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You may have noticed a few changes within LinkedIn Campaign Manager recently. A new bidding strategy has been made available, and it’s one that grants you greater control over your campaigns than ever before. Welcome to manual bidding on LinkedIn.

Manual bidding brings some of the functionality of Google Ads to LinkedIn, which, if we’re honest, was a long overdue addition. But while increased choice is generally a good thing, is this bidding strategy one that you should actually use? More specifically, which is better: automated or manual?

Having already tested this feature extensively in-house, at Traction we feel as though we’ve come up with an answer. But before we get to that, we should first understand the inner workings of the LinkedIn bidding system.

How LinkedIn bidding works

LinkedIn bidding isn’t just a case of the highest bid winning (although that obviously helps.) Upon entering your ad in the bid auction, LinkedIn will consider the following factors:

  • Budget: How much are you willing to spend? The higher your budget, the more likely you are to win the bid and reach your audience.
  • Target Audience: What type of user are you aiming for? Filter using demographic information to ensure you exclusively reach those most willing to engage.
  • Campaign Objective: What’s the overarching goal of the campaign – awareness, leads, website visits, sales?
  • Ad quality: How likely is it that your target audience will engage with the ad? Ad content, including messaging and creative, is analysed to create a quality score.
  • Historical performance: How well has the campaign performed previously?

While budget is the primary factor, LinkedIn also wants to ensure that its ads are engaging – that they add value to the platform, rather than turning it into a spam machine. LinkedIn weighs up all the above, then chooses a winner from a pool of bidders looking to get in front of a similar audience. Similar to eBay, the winner doesn’t pay the full price of their bid if they happen to be the highest – it instead reverts back to the price nominated by the second-placed bidder.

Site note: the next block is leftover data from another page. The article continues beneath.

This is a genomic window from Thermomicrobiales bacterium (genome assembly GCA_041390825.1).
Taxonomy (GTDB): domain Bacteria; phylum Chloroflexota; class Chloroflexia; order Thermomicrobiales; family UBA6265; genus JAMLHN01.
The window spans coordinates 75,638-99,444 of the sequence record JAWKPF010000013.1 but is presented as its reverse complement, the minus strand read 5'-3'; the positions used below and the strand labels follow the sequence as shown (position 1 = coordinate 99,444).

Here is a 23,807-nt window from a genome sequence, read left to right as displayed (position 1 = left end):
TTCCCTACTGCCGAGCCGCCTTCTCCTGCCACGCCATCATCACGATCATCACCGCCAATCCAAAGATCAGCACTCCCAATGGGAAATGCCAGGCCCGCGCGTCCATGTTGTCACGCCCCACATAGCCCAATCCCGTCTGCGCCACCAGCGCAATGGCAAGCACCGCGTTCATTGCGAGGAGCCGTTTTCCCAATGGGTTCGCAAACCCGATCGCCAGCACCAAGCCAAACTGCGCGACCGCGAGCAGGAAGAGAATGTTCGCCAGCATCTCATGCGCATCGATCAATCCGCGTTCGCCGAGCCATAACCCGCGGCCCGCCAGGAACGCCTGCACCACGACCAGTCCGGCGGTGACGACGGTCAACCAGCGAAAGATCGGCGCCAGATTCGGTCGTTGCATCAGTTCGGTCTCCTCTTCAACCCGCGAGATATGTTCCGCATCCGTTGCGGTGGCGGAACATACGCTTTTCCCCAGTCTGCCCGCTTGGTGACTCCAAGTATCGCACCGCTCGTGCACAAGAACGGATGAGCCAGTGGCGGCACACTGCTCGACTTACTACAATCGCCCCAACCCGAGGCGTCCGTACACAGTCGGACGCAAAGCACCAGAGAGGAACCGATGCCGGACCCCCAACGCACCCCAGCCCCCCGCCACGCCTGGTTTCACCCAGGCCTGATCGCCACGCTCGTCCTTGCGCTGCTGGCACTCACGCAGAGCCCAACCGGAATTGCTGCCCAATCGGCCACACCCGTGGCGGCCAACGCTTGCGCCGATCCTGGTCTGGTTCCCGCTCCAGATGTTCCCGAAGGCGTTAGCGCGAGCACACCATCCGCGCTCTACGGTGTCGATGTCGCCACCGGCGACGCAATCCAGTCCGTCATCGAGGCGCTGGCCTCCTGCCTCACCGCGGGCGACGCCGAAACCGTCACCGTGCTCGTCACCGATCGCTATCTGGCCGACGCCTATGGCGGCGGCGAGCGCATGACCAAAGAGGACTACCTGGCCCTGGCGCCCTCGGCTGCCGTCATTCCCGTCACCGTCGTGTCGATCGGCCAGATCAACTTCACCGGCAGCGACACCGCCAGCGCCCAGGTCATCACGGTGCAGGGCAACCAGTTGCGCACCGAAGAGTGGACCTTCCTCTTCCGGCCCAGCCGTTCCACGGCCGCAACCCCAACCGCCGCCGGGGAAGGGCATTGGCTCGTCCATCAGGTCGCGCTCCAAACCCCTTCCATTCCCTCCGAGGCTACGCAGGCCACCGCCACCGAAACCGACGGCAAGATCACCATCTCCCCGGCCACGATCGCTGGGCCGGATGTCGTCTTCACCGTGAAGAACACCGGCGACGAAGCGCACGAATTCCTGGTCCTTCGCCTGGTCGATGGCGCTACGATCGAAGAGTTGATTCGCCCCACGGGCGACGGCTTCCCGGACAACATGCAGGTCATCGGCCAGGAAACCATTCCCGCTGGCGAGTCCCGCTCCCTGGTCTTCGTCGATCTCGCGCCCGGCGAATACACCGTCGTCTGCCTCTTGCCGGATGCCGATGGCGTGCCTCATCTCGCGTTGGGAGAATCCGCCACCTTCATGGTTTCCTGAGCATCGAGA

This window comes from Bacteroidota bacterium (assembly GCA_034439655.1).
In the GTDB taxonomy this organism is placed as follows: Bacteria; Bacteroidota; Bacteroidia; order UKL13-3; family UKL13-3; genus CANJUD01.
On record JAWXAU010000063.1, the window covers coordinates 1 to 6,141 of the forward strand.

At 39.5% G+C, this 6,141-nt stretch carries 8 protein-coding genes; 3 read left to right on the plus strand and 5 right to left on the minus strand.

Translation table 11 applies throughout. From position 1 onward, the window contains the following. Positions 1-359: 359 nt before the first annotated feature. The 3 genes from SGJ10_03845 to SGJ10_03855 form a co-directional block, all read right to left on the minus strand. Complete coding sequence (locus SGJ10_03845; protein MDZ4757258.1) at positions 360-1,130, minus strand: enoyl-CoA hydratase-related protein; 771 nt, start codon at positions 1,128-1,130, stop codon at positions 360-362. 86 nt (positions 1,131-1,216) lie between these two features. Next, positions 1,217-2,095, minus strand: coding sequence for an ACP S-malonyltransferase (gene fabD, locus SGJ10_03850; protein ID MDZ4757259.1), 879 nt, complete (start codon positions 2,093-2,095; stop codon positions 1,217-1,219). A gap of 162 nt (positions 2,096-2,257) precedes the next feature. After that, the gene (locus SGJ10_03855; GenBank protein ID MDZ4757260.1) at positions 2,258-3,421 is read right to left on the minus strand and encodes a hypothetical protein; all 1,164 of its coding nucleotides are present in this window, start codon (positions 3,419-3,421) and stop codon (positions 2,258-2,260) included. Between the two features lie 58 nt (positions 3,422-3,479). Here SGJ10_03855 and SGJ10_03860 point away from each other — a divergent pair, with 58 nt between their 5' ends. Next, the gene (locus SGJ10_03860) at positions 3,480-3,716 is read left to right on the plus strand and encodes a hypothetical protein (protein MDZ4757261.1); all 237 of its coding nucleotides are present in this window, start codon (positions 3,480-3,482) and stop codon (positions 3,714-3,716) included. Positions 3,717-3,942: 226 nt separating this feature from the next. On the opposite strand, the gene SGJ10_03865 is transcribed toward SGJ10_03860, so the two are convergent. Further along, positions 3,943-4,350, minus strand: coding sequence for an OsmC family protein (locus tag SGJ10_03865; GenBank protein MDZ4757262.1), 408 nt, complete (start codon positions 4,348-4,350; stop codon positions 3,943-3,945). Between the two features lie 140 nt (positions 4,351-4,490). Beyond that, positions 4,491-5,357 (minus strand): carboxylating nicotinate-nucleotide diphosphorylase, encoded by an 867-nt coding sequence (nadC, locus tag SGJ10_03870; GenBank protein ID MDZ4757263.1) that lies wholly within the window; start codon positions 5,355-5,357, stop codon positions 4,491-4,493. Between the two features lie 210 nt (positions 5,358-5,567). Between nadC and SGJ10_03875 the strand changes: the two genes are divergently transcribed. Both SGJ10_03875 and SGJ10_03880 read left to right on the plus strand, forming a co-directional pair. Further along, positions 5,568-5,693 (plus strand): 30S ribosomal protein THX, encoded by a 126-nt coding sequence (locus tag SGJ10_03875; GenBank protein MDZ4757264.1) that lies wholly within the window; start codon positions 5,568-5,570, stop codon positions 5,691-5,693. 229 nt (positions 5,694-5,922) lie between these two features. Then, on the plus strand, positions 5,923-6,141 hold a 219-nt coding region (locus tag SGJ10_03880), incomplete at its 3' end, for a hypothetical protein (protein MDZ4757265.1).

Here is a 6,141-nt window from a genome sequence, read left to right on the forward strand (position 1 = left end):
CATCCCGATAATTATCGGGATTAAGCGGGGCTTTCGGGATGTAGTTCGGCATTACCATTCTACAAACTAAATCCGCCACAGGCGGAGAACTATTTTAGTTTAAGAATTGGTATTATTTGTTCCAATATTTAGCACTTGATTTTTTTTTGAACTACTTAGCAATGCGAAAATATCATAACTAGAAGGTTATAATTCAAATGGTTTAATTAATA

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LinkedIn Automatic vs manual

How does automated bidding differ from manual? Let’s take a closer look at each.

Automated bidding

This option aims to convert your entire budget into the greatest number of impressions. You are unable to cap your bid, and you are charged per impression.

Manual bidding

AKA ‘maximum CPC’, this option allows you to set the bid yourself. LinkedIn will offer up recommendations, so you aren’t flying totally blind, and you are granted total control over your cost per result. You will need to play around with your bid to find that sweet spot, so this is obviously a more time-consuming option.

Which is best?

At Traction we have tested manual bidding on LinkedIn against automated across a wealth of scenarios, audiences and markets. And in almost every case, manual bidding outperformed automated.

Why? While it’s a second-price auction, the cost per click on LinkedIn tends to correlate more directly with the CPC bid than it does on other platforms, like Facebook and Google Ads. This means that you can manually set a limit with greater confidence than you can on other platforms to ensure you don’t overpay.

Automatic bidding on LinkedIn also charges you on an impression basis. If your campaign has a low CTR, say 1% or less, this can see you throwing your money down the drain, as you’re charged for ineffective impressions. Manual bidding allows you to maintain greater control over your CPC, limiting and cutting off campaigns if they turn out to be ineffective.

There are certainly times when automatic bidding is the best bet, like when you’ve got a highly targeted and highly effective campaign in which you want to stay at the front of your audience’s mind, or if you want to gain an understanding of the potential of a new campaign. Automated campaigns are great at helping you capture large slices of impression share for specific audiences.

But in almost every other case, the control offered by manual bidding on LinkedIn is more than worth the extra effort it demands.

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